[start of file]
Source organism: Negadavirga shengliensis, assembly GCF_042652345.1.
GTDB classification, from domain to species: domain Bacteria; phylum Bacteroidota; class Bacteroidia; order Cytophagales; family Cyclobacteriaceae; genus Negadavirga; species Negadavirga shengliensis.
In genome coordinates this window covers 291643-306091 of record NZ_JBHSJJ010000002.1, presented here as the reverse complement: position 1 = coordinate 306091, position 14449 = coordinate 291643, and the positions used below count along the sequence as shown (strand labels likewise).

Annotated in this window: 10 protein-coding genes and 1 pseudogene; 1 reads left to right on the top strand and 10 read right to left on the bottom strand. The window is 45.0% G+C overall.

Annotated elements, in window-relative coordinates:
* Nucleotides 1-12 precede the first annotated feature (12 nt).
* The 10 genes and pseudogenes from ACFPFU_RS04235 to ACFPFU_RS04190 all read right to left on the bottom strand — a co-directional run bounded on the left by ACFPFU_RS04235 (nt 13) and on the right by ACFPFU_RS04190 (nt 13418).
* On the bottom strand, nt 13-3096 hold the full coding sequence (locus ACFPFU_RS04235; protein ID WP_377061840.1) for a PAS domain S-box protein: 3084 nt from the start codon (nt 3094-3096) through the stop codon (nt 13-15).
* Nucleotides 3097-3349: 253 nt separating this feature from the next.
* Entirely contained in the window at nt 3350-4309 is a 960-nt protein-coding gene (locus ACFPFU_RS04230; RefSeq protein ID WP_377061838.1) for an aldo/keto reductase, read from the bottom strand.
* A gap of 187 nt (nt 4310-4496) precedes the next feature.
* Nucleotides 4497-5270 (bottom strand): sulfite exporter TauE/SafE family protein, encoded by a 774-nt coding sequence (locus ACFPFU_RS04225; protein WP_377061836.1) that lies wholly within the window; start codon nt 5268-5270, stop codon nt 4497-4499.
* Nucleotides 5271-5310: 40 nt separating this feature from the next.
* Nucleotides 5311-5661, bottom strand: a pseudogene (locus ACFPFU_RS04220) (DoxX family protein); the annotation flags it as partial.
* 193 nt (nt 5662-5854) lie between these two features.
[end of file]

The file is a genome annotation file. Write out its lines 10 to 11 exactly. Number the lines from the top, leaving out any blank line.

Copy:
* Entirely contained in the window at nt 3350-4309 is a 960-nt protein-coding gene (locus ACFPFU_RS04230; RefSeq protein ID WP_377061838.1) for an aldo/keto reductase, read from the bottom strand.
* A gap of 187 nt (nt 4310-4496) precedes the next feature.